Panasonic Lumix G5 Ken McMahon, January 2013

Panasonic Lumix G5 vs Sony NEX-6 RAW quality

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To compare real-life RAW performance I shot this scene with the Panasonic Lumix G5 and the Sony Alpha NEX-6, within a few moments of each other using their best quality settings.

The Lumix G5 was fitted with the Lumix G X Vario PZ 14-42mm f3.5-5.6 and the NEX-6 with the E PZ 16-50mm f3.5-5.6 OSS kit lens. To produce an equivalent field of view to the lens on the G5 I zoomed the NEX-6 in to 19mm.

Image stabilisation was disabled for this tripod-mounted test and all other settings were left on the defaults.

  Panasonic Lumix G5 results
1 Lumix G5 Quality JPEG
2 Lumix G5 Quality RAW
3 Lumix G5 Noise JPEG
4 Lumix G5 Noise RAW
5 Lumix G5 Sample images

The image above was taken with the Panasonic Lumix G5. The camera was set to Aperture priority mode with the aperture set to f5.6 and the sensitivity to 160 ISO. The camera metered an exposure of 1/400. The Sony NEX-6 metered an exposure of 1/500 at f5.6 at its base 100 ISO sensitivity.

I processed both files in Adobe Camera RAW using identical settings: Sharpening at 70 / 0.5 / 36 / 10, Luminance and Colour Noise Reduction both set to zero, and the Process to 2012 with the Adobe Standard profile. To further reduce any distracting visual differences between the crops I also set custom white balance to 5500K and tint to 0. These settings were chosen to reveal the differences in sensor quality and isolate them from in-camera processing. The high degree of sharpening with a small radius enhances the finest details without causing undesirable artefacts, while the zero noise reduction unveils what's really going on behind the scenes.

And what's going on behind the scenes is that, as I suspected the Lumix G5's sensor is capturing more detail than the in-camera processed JPEGs would lead you to believe. Once again the Lumix G5 crops don't look quite so punchy as the Sony NEX-6 ones but that's mostly if not all due to the exposure difference. Look closely at the first crop and you can see a lot more detail in the chapel stonework and the grassy hill than is visible in the JPEG crop on the previous page.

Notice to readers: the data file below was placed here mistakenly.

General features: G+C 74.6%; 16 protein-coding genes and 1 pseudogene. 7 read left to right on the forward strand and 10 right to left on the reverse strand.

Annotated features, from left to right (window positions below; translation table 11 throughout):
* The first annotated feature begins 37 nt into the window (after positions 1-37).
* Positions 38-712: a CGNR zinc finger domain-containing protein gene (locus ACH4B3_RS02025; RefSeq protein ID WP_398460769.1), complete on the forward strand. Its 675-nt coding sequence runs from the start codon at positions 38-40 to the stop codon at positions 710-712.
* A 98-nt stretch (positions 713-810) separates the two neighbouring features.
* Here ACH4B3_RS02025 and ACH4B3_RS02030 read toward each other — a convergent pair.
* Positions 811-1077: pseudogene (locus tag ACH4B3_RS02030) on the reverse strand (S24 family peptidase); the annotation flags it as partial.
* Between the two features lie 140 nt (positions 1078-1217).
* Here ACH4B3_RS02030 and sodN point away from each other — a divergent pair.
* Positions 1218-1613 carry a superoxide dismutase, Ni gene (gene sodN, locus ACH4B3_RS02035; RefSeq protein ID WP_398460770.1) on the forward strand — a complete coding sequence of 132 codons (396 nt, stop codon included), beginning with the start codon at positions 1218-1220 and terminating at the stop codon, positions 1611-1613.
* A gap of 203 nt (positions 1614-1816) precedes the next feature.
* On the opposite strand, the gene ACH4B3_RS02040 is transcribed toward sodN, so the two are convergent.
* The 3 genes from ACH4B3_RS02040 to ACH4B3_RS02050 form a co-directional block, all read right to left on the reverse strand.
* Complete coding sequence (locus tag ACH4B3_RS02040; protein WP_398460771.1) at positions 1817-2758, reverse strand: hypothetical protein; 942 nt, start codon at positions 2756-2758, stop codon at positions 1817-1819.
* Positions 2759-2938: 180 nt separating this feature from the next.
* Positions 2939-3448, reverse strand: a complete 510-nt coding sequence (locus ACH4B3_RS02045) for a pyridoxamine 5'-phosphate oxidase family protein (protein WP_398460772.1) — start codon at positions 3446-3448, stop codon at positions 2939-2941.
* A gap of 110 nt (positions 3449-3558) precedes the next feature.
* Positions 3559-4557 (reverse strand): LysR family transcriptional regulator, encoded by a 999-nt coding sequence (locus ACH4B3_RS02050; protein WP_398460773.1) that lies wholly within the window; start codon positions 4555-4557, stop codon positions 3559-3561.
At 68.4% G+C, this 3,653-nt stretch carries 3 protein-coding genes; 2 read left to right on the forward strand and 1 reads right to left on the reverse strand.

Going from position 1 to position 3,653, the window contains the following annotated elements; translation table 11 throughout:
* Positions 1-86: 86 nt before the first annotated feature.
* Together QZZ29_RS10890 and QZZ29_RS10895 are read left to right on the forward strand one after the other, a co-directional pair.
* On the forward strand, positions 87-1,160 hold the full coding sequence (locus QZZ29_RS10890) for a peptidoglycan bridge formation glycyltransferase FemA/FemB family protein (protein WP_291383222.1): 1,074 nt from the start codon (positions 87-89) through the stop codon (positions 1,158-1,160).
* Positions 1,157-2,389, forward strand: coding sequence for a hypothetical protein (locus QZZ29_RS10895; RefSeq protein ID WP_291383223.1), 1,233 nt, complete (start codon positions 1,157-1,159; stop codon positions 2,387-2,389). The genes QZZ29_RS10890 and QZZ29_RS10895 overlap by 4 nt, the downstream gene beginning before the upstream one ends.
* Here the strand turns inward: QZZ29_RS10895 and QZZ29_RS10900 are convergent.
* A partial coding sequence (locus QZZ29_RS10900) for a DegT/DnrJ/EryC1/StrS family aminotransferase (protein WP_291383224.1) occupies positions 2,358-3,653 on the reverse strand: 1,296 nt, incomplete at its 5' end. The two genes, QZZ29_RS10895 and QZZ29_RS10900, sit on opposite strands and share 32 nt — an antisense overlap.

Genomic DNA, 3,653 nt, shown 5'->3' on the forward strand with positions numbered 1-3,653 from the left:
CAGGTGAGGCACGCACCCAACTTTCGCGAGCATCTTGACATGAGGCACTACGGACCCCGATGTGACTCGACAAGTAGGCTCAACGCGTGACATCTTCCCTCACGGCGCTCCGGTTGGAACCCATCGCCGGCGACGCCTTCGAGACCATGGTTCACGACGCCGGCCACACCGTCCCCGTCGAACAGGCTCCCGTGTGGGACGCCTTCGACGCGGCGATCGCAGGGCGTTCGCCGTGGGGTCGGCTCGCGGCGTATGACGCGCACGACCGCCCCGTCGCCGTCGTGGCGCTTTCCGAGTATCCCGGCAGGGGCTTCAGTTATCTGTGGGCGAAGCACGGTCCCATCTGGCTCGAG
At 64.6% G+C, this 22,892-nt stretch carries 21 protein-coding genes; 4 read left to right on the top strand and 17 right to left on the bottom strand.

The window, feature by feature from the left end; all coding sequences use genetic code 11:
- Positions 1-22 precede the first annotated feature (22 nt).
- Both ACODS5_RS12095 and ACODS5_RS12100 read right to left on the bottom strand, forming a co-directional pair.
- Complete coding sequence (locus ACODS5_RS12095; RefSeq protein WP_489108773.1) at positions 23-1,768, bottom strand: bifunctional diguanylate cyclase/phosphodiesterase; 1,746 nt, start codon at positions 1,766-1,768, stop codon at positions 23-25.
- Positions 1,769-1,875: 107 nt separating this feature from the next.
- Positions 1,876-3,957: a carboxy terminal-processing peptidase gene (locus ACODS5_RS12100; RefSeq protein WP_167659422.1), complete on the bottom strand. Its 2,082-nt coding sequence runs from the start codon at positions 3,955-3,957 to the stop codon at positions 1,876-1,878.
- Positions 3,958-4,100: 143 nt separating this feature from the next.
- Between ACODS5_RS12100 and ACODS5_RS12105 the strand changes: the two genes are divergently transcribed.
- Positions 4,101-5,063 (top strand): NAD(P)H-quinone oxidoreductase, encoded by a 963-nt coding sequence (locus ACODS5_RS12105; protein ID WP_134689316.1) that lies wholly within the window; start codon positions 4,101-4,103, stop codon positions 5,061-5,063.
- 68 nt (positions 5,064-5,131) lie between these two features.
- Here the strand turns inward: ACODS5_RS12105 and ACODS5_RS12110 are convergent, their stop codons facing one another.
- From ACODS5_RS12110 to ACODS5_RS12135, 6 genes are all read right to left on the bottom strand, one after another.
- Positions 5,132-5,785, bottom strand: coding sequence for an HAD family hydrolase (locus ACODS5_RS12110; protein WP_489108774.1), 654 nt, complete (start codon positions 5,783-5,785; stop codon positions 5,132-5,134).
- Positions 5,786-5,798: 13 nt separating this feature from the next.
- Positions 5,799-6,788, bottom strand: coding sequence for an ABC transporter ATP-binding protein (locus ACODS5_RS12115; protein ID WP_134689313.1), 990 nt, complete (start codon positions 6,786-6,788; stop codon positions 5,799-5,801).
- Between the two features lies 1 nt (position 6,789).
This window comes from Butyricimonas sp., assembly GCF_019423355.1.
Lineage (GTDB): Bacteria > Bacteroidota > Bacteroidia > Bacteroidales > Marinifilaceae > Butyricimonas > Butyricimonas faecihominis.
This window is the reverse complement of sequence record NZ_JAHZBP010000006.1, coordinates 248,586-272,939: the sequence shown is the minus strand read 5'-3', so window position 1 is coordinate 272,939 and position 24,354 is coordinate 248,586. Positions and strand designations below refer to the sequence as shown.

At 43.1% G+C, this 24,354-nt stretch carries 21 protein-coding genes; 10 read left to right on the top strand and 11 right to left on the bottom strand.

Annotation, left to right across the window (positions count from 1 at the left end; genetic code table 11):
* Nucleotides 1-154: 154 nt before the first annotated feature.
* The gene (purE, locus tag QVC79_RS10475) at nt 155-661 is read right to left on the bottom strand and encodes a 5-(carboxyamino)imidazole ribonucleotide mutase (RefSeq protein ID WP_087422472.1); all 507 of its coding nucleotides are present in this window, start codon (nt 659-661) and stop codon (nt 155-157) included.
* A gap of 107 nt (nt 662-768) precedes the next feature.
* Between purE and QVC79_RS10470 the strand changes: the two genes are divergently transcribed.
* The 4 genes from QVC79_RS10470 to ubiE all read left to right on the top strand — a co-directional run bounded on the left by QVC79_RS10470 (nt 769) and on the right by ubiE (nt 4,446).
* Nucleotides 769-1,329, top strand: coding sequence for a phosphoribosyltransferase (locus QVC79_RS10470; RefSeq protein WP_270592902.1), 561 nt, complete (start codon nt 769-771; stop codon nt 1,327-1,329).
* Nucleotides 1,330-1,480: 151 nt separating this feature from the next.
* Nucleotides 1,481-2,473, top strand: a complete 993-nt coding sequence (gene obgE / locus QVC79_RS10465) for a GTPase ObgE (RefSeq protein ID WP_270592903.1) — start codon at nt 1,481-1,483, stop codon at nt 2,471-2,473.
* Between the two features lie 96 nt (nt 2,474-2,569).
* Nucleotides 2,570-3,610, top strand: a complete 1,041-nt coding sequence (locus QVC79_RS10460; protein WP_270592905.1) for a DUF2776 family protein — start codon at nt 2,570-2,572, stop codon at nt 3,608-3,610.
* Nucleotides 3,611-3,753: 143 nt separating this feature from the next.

As always, these processed RAW files are very revealing in what they tell us about the NEX-6's in-camera JPEG processing as well as how much detail the sensor and lens combination is recording. In terms of the detail, the first and last crops are the most instructive. Though this image has had a much higher degree of sharpening applied than you'd routinely use, it does reveal that the NEX-6 sensor is recording a greater level of detail than you can see in the JPEGs. You can see detail in the stonework of the chapel and its surrounding wall much more clearly here as you can in the rocks and grass in the foreground.

There's more compelling evidence for this in the second and third crops. The lighthouse is a clean-edged cylinder with a distinct lamphouse, window frames are crisp and roof tiles are individually distinct. There's a little more evidence of noise in these crops, which is to be expected, but ordinarily you wouldn't be using such a high degree of sharpening with no noise suppression. The point is that there is more detail and better quality to be had from the G5's sensor if you shoot RAW and are prepared to coax the best results from it. One other thing worthy of note is that there's no evidence of finging where you might expect to see it on the third crop from the edge of the frame, further comfirming the PZ 14-42's excellent edge-to-edge performance.

The fourth crop from the centre of the frame again shows a high level of detail being resolved. As before, the central area is blown out, but on the RAW file you'd have no difficulty recovering these highlights.

Now see how these models compare at higher sensitivities in my Panasonic Lumix G5 Noise results.

Panasonic Lumix G5
Sony NEX-6
f5.6, 160 ISO
f5.6, 100 ISO
f5.6, 160 ISO
f5.6, 100 ISO
f5.6, 160 ISO
f5.6, 100 ISO
f5.6, 160 ISO
f5.6, 100 ISO

Panasonic Lumix G5 results : Quality / RAW quality / Noise / RAW Noise

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